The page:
This is the illuminated zone at the surface of the sea where there is enough light for photosynthesis. Nearly all primary production in the ocean occurs here. Consequently, plants and animals are largely concentrated in this zone.
From 200 meters down to around 1,000 meters (3,300 ft).
The name for this zone stems from the Ancient Greek: μέσον (méson), “middle”.
Although some light penetrates this second layer, it is insufficient for photosynthesis. At about 500 m the water also becomes depleted of oxygen. Still, life copes, with gills that are more efficient or by minimizing movement.
Examples of animals that live here are: swordfish, squid, wolffish and some species of cuttlefish. Many organisms that live in this zone are bioluminescent. Some creatures living in the mesopelagic zone will rise to the epipelagic zone at night in order to feed.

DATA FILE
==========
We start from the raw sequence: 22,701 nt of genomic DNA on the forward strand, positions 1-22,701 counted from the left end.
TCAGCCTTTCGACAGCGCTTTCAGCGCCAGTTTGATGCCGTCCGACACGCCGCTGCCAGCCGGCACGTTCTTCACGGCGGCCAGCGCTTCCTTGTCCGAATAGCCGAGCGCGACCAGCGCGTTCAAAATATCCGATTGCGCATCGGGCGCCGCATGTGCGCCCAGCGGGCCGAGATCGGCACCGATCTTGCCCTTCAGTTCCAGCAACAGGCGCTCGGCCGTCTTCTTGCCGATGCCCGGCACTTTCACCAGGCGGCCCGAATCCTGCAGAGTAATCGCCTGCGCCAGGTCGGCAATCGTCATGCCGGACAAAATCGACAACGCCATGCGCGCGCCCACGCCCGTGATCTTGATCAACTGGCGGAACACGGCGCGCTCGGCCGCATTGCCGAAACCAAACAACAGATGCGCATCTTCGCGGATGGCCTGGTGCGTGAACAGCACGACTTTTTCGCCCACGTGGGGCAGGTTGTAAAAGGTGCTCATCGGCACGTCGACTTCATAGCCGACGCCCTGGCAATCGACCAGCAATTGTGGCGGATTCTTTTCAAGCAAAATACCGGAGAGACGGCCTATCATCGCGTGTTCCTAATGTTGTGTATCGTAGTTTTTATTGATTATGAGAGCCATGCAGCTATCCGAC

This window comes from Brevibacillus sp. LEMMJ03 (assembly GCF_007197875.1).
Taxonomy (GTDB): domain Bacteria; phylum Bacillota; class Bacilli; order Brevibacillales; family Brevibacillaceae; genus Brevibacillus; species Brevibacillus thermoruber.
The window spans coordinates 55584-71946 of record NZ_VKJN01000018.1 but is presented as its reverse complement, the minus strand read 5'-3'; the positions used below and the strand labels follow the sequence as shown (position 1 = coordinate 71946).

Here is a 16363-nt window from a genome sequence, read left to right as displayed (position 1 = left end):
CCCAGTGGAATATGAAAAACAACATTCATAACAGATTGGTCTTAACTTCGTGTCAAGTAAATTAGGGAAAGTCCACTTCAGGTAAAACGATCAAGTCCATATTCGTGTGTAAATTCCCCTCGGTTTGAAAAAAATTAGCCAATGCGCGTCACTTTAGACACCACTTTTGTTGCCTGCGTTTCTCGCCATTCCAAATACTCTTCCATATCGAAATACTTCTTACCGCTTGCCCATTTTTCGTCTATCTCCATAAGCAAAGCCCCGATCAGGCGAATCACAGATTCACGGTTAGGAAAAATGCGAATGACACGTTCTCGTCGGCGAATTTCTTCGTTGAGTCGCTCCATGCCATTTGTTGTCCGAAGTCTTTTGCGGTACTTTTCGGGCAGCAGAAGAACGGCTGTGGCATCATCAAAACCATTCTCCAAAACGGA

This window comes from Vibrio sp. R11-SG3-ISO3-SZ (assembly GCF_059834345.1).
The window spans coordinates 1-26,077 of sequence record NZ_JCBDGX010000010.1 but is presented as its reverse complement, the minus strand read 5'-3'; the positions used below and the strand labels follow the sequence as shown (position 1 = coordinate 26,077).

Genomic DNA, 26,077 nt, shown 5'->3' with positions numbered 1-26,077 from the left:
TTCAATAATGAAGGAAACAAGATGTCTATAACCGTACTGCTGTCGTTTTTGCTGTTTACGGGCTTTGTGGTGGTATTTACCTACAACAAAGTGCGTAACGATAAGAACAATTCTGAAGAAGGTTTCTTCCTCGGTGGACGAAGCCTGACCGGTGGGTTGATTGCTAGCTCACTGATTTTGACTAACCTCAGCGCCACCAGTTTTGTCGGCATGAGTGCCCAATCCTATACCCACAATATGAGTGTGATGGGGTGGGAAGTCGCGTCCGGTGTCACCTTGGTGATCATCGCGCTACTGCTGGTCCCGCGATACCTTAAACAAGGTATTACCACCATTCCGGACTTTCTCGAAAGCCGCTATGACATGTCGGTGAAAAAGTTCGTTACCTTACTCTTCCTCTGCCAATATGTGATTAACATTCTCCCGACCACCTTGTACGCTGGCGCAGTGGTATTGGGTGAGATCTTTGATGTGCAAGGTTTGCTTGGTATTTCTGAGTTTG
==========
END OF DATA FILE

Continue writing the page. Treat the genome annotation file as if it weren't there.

From 1,000 m down to around 4,000 m (13,000 ft).
Most animals living here survive by consuming the detritus falling from the zones above, which is known as "marine snow", or, like the marine hatchetfish, by preying on other inhabitants of this zone.
Abyssopelagic (lower midnight)
From 4,000 m down to above the ocean floor.
The name is derived from the Ancient Greek: ἄβυσσος (ábyssos), “bottomless” (a holdover from the times when the deep ocean, or abyss, was believed to be bottomless). Very few creatures were created to survive in the cold temperatures, high pressures and complete darkness of this depth. Among the species found in this zone are several species of squid; echinoderms including the basket star, swimming cucumber, and the sea pig; and marine arthropods including the sea spider. Many of the species living at these depths are transparent and eyeless because of the total lack of light in this zone.
The deep water in ocean trenches.
The name is derived from the realm of Hades, the underworld in Greek mythology. This zone is mostly unknown, and very few species are known to live here (in the open areas). However, many organisms live in hydrothermal vents in this and other zones. Some define the hadopelagic as waters below 6,000 m (19,685 ft), whether in a trench or not.
The bathypelagic, abyssopelagic, and hadopelagic zones are very similar in character, and some marine biologists combine them into a single zone or consider the latter two to be the same. The abyssal plain is covered with soft sludge composed of dead organisms from above.